When President Trump appointee Mick Mulvaney took over as interim director of the Consumer Financial Protection Bureau in November, he pledged to use a light hand, saying the bureau works for lenders just as much as it works for consumers.
Since then, the bureau has dropped a lawsuit against lenders affiliated with a Northern California Native American tribe, sought to roll back rules reining in payday lenders and, most recently, asked Congress to curb the bureau’s power to make new rules.
And yet the bureau took steps last week to continue legal action against high-cost Orange County lender CashCall Inc., a move that consumer finance attorneys called surprising and seemingly out of keeping with Mulvaney’s marching orders.
The CFPB filed documents saying it plans to ask the U.S. 9th Circuit Court of Appeals to reconsider a recent decision in which a federal judge ordered CashCall to pay a fine of $10.3 million for issuing loans with illegally high interest rates. That judgment, handed down in January, was seen as a win for CashCall and as something of a rebuke to the CFPB, which had asked for penalties and restitution of $287 million.
Though the bureau’s argument to the appellate court has not been filed, the documents indicate it plans to appeal parts of the ruling that went against the CFPB’s position, implying it could be seeking stiffer penalties against the company and its owner, J. Paul Reddam.
The bureau did not respond to requests for comment.
The CFPB sued CashCall in 2013, when Obama-appointee Richard Cordray was still in charge. Under Cordray, the bureau was known by its supporters as a dogged defender of consumers — and by the finance industry as an overly aggressive and unaccountable agency.
CashCall, headquartered in Orange, had been making loans with interest rates sometimes topping 150% in concert with a firm based on a Native American reservation in South Dakota. CashCall argued that because the loans were originated by a tribal entity, they did not have to obey usury laws in numerous states that cap interest rates.
But the CFPB said that the tribal relationship was a sham and that CashCall was the real lender all along. The bureau also argued that by issuing and collecting on loans that broke state laws, CashCall had also violated federal consumer protection laws that forbid unfair, deceptive or abusive practices.
U.S. District Judge John Walter in Los Angeles agreed with the CFPB’s position, but his final judgment in January was friendlier to CashCall.
Walter wrote that although CashCall’s loans charged illegally high interest rates, the company disclosed its rates so borrowers knew or should have known what they were getting into. Based on that, he rejected the CFPB’s request that the company pay $235.6 million in restitution.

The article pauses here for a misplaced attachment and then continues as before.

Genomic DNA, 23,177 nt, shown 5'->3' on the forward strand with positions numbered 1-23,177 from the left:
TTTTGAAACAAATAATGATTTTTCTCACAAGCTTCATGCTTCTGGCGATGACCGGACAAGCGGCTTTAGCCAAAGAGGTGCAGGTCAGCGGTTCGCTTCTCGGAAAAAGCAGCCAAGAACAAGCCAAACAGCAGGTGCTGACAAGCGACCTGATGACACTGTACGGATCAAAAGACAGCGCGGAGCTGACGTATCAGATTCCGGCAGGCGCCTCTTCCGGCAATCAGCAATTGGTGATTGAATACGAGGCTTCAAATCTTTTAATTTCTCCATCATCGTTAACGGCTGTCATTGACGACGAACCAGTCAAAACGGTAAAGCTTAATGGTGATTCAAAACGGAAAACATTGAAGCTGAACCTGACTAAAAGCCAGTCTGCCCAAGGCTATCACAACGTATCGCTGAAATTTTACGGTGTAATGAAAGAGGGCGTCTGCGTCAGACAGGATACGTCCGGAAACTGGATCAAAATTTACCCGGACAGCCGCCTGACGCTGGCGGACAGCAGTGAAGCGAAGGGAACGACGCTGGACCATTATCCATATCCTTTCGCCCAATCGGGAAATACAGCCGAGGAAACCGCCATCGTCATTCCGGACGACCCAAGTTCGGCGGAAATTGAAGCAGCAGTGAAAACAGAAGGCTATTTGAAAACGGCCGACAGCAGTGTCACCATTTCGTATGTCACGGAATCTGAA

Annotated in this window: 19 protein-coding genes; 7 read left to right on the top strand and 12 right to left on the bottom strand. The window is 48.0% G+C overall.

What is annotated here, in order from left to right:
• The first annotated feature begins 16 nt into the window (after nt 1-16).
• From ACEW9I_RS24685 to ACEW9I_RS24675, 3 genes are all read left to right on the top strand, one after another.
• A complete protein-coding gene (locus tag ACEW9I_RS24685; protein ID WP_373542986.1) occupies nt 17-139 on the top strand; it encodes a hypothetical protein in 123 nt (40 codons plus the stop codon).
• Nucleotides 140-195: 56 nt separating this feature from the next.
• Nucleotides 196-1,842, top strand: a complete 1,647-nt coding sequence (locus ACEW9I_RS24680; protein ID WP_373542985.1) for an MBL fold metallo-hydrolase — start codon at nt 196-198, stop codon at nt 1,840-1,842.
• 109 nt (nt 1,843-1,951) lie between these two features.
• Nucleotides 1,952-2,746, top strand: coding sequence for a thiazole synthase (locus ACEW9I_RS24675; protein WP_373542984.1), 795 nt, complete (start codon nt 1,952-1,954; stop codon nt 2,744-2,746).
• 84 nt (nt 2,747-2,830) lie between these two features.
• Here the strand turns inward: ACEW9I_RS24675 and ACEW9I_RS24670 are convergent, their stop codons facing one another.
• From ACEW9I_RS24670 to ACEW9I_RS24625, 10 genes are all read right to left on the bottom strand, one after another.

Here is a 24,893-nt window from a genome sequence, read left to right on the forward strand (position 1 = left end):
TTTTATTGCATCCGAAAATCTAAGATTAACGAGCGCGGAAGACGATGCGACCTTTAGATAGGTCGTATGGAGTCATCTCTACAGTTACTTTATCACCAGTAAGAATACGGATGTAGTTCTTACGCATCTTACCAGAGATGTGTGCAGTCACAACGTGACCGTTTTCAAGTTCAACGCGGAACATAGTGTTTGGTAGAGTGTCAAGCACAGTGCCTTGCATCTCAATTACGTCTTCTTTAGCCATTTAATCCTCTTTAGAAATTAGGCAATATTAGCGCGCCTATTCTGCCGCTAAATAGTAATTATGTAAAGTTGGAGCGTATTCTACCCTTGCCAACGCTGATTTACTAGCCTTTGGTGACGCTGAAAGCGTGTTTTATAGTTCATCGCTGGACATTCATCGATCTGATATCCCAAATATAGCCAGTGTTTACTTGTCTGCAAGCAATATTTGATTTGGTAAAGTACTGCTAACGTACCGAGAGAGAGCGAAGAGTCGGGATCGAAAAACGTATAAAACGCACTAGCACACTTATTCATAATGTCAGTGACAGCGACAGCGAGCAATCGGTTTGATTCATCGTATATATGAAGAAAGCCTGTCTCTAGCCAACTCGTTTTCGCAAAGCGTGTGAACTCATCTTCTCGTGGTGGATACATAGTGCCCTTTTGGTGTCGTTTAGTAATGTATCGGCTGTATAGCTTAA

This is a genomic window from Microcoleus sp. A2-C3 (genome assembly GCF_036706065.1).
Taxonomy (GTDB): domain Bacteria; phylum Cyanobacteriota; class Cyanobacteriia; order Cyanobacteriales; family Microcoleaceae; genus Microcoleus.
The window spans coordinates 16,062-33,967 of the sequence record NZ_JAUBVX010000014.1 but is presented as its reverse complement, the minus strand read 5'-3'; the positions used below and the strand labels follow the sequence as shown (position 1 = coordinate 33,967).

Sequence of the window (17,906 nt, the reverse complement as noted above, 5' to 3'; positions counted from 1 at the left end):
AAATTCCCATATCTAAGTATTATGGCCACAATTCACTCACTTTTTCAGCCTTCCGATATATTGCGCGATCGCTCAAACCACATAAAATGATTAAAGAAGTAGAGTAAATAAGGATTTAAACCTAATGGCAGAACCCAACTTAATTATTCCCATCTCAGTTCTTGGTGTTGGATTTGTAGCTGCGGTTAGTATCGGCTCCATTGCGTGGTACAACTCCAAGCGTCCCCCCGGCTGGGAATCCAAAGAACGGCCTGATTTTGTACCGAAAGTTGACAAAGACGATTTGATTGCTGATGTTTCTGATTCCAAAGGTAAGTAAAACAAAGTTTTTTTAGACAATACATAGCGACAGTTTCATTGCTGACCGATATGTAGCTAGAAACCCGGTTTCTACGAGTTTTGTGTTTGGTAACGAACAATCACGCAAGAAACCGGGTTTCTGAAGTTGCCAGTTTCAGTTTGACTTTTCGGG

The bureau also wanted CashCall to pay a penalty of $51.6 million, a figure based on sentencing guidelines for recklessly violating consumer protection laws. But Walter said the bureau did not prove CashCall had been reckless and instead ordered penalties of just $10.3 million.
Donald Putterman, a San Francisco attorney who follows tribal and consumer lending issues, said the judgment was a win for CashCall and for critics of the bureau.
“What Judge Walter had to say was pretty cutting at the CFPB,” Putterman said. “At some point, someone from CashCall ought to go to Mulvaney and say, ‘What’s going on here?’”
He speculated that perhaps Mulvaney may not have known about or specifically signed off on an appeal filing. He also suggested that there could be some upside for CashCall and that the bureau’s appeal could be aimed at ultimately reversing the ruling against the company and its tribal lending arrangement in entirety.
Nolan allowed that’s a possibility, saying that the appeal opens the door to relitigating a key question in the case: whether the CFPB can allege violations of federal consumer protection laws based on apparent violations of state laws.
“That will be up for grabs in the appeal,” he said.
But Quyen Truong, a partner at Stroock & Stroock & Lavan and a former deputy general counsel at the CFPB, said she thinks it’s unlikely that the appeal will have any positive result for CashCall.
If the bureau’s intent were to get the ruling and judgment against the company thrown out, she said it probably would have urged CashCall to appeal.
“At that point, the CFPB could say that it doesn’t oppose CashCall’s argument or that it believes there’s merit to CashCall’s position,” she said. “The chance for an upside for CashCall at the 9th Circuit level is limited.”
Rather, she said she believes the bureau’s appeal is a sign that, even under Mulvaney’s leadership, the bureau will continue to be aggressive in some cases.
“The industry should not count on a wholesale retrenchment by the CFPB on all its enforcement activities,” she said.
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